### The HoTT Effect

#### Posted by David Corfield

Martin-Löf type theory has been around for years, as have category theory, topos theory and homotopy theory. Bundle them all together within the package of homotopy type theory, and philosophy suddenly takes a lot more interest.

If you’re looking for places to go to hear about this new interest, you are spoilt for choice:

- CFA: Foundations of Mathematical Structuralism, Munich, 12-14 October 2016 (see below for a call for papers).
- FOMUS, Foundations of Mathematics: Univalent foundations and set theory, Bielefeld, 18-23 July 2016.
- Homotopy Type Theory in Logic, Metaphysics and Philosophy of Physics, Bristol, 13-15 September 2016.

For an event which delves back also to pre-HoTT days, try my

- Type Theory and Philosophy, Canterbury, 9-10 June 2016.

**CFA: Foundations of Mathematical Structuralism**

12-14 October 2016, Munich Center for Mathematical Philosophy, LMU Munich

In the course of the last century, different general frameworks for the foundations of mathematics have been investigated. The orthodox approach to foundations interprets mathematics in the universe of sets. More recently, however, there have been other developments that call into question the whole method of set theory as a foundational discipline. Category-theoretic methods that focus on structural relationships and structure-preserving mappings between mathematical objects, rather than on the objects themselves, have been in play since the early 1960s. But in the last few years they have found clarification and expression through the development of homotopy type theory. This represents a fascinating development in the philosophy of mathematics, where category-theoretic structural methods are combined with type theory to produce a foundation that accounts for the structural aspects of mathematical practice. We are now at a point where the notion of mathematical structure can be elucidated more clearly and its role in the foundations of mathematics can be explored more fruitfully.

The main objective of the conference is to reevaluate the different perspectives on mathematical structuralism in the foundations of mathematics and in mathematical practice. To do this, the conference will explore the following research questions: Does mathematical structuralism offer a philosophically viable foundation for modern mathematics? What role do key notions such as structural abstraction, invariance, dependence, or structural identity play in the different theories of structuralism? To what degree does mathematical structuralism as a philosophical position describe actual mathematical practice? Does category theory or homotopy type theory provide a fully structural account for mathematics?

**Confirmed Speakers:**

- Prof. Steve Awodey (Carnegie Mellon University)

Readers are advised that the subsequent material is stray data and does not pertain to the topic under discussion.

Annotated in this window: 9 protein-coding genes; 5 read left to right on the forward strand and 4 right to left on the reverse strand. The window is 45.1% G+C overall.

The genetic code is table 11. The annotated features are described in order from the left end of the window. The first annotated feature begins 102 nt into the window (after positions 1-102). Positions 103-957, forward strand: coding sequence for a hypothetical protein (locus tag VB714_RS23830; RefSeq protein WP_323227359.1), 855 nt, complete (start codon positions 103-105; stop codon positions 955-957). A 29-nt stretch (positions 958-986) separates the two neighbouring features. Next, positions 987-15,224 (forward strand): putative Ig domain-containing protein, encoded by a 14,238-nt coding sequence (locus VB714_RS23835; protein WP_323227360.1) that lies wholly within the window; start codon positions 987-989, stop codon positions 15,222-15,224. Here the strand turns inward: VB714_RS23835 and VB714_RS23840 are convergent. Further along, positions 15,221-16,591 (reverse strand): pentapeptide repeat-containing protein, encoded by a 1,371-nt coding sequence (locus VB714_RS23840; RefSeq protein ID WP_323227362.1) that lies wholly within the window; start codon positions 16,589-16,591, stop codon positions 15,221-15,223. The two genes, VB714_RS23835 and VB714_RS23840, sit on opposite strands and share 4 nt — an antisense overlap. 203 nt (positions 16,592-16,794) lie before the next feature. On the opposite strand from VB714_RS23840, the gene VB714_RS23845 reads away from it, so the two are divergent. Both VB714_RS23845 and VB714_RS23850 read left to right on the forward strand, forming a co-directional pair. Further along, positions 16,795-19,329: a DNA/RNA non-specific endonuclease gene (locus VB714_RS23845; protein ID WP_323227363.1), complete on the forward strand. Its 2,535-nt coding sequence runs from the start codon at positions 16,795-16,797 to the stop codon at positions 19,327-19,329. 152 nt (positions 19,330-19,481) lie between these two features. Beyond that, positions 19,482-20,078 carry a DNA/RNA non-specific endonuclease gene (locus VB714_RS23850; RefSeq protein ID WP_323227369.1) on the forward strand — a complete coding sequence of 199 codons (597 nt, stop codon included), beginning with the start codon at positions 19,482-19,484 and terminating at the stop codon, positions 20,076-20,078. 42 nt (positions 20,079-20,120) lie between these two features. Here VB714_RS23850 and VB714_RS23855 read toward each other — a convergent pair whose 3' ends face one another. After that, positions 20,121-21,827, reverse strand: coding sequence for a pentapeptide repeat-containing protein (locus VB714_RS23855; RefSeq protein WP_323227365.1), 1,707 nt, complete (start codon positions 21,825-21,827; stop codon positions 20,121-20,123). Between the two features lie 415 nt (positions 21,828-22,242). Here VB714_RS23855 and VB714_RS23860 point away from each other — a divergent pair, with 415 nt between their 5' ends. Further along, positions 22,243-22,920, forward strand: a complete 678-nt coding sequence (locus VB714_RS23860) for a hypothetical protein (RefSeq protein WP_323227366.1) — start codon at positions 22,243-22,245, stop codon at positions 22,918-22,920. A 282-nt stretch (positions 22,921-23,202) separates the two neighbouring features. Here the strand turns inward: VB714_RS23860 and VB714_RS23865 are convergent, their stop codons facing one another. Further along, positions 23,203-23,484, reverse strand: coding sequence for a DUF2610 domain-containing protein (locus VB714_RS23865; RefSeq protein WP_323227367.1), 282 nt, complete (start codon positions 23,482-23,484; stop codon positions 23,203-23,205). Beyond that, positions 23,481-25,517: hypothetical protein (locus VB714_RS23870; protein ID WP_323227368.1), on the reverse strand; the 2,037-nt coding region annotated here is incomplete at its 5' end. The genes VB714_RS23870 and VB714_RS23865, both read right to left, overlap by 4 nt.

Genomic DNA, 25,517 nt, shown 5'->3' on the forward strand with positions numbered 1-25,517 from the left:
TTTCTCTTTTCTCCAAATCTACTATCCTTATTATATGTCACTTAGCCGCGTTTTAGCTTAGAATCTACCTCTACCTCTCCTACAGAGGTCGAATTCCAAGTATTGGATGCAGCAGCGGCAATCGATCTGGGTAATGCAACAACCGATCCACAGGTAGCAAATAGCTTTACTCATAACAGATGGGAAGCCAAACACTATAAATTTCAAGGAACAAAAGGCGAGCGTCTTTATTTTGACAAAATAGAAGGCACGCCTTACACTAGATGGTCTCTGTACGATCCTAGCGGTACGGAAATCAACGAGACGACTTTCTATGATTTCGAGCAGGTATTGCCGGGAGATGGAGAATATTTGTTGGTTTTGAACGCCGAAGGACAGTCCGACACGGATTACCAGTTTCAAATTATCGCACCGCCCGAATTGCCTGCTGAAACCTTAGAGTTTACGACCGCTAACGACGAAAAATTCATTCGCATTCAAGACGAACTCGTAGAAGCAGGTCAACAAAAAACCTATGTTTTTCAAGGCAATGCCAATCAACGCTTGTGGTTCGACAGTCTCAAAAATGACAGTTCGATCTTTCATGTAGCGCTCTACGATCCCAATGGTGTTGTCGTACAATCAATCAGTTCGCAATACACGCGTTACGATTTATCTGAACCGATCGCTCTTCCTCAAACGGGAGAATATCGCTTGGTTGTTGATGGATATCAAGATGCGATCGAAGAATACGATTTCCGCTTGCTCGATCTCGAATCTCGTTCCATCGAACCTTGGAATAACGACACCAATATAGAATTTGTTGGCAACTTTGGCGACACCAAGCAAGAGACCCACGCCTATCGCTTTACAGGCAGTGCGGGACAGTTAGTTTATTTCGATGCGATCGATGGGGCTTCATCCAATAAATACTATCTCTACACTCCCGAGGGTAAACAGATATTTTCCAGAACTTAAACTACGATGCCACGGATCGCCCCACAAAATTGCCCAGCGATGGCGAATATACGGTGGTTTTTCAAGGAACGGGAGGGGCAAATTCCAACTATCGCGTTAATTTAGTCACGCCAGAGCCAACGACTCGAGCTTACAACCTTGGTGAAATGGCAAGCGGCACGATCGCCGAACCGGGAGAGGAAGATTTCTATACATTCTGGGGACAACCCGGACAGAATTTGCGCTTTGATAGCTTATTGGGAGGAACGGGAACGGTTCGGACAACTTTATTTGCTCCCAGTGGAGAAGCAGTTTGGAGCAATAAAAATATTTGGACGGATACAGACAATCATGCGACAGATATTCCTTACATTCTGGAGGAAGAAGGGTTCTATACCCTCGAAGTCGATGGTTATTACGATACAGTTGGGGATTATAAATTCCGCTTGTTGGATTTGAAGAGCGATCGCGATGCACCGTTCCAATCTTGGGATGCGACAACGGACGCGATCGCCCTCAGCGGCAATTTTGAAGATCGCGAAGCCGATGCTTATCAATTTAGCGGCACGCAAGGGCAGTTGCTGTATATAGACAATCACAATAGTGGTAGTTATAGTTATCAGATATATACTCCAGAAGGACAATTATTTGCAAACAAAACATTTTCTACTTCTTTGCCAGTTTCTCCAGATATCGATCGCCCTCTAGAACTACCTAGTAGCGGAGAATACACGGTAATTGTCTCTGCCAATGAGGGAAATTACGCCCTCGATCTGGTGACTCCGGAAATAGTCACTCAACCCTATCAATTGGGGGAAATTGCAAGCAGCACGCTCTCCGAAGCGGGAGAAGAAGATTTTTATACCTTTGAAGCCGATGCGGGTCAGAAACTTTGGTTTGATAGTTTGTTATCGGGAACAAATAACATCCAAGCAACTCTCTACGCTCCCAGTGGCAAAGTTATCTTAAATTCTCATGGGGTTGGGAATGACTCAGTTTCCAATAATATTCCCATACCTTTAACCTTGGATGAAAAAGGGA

- Dr. Jessica Carter (University of Southern Denmark)
- Prof. Gerhard Heinzmann (Université de Lorraine)
- Prof. Geoffrey Hellman (University of Minnesota)
- Prof. James Ladyman (University of Bristol)
- Prof. Elaine Landry (UC Davis)
- Prof. Hannes Leitgeb (LMU Munich)
- Dr. Mary Leng (University of York)
- Prof. Øystein Linnebo (University of Oslo)
- Prof. Erich Reck (UC Riverside)

**Call for Abstracts:**

We invite the submission of abstracts on topics related to mathematical structuralism for presentation at the conference. Abstracts should include a title, a brief abstract (up to 100 words), and a full abstract (up to 1000 words), blinded for peer review. Authors should send their abstracts (in pdf format), together with their name, institutional affiliation and current position to mathematicalstructuralism2016@lrz.uni-muenchen.de. We will select up to five submissions for presentation at the conference. The conference language is English.

**Dates and Deadlines:**

- Submission deadline: 30 June, 2016
- Notification of acceptance: 31 July, 2016
- Registration deadline: 1 October, 2016
- Conference: 12 - 14 October, 2016

## Re: The HoTT Effect

I have a somewhat jaded view of the burst of popularity of homotopy type theory within mathematics, even though it’s a good thing overall.

But I feel better about what this burst of popularity might do to philosophy. The philosophy of mathematics, unlike mathematics itself, has been stuck in contemplating old ideas on logic for far too long. (I don’t need to tell

youthat.) If more philosophers start trying to learn homotopy type theory, a bunch are bound to learn about homotopy theory, topos theory, $n$-category theory, and other branches of math that have profound new things to say about concepts like equality, numbers, propositions, logical operations, space and the like… where ‘new’ means post-1950s. This could really enliven the conversation in philosophy.